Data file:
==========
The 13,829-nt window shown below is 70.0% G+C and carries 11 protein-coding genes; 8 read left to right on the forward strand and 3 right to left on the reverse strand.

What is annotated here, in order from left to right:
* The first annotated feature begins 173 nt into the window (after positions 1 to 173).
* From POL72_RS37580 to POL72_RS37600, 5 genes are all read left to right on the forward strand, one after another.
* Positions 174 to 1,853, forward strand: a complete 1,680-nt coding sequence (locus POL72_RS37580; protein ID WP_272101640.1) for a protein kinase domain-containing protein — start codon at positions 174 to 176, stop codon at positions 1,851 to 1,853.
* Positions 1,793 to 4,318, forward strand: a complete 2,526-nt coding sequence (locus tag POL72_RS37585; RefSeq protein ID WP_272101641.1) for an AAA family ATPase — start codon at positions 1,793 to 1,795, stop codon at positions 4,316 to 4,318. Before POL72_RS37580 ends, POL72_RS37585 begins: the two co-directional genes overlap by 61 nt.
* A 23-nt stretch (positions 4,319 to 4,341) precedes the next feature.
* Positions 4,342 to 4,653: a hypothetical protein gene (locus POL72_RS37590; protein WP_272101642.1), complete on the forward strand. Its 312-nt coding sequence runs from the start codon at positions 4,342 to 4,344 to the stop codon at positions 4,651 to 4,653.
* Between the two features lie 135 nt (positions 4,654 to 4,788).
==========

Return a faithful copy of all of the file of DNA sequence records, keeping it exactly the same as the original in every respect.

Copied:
The 13,829-nt window shown below is 70.0% G+C and carries 11 protein-coding genes; 8 read left to right on the forward strand and 3 right to left on the reverse strand.

What is annotated here, in order from left to right:
* The first annotated feature begins 173 nt into the window (after positions 1 to 173).
* From POL72_RS37580 to POL72_RS37600, 5 genes are all read left to right on the forward strand, one after another.
* Positions 174 to 1,853, forward strand: a complete 1,680-nt coding sequence (locus POL72_RS37580; protein ID WP_272101640.1) for a protein kinase domain-containing protein — start codon at positions 174 to 176, stop codon at positions 1,851 to 1,853.
* Positions 1,793 to 4,318, forward strand: a complete 2,526-nt coding sequence (locus tag POL72_RS37585; RefSeq protein ID WP_272101641.1) for an AAA family ATPase — start codon at positions 1,793 to 1,795, stop codon at positions 4,316 to 4,318. Before POL72_RS37580 ends, POL72_RS37585 begins: the two co-directional genes overlap by 61 nt.
* A 23-nt stretch (positions 4,319 to 4,341) precedes the next feature.
* Positions 4,342 to 4,653: a hypothetical protein gene (locus POL72_RS37590; protein WP_272101642.1), complete on the forward strand. Its 312-nt coding sequence runs from the start codon at positions 4,342 to 4,344 to the stop codon at positions 4,651 to 4,653.
* Between the two features lie 135 nt (positions 4,654 to 4,788).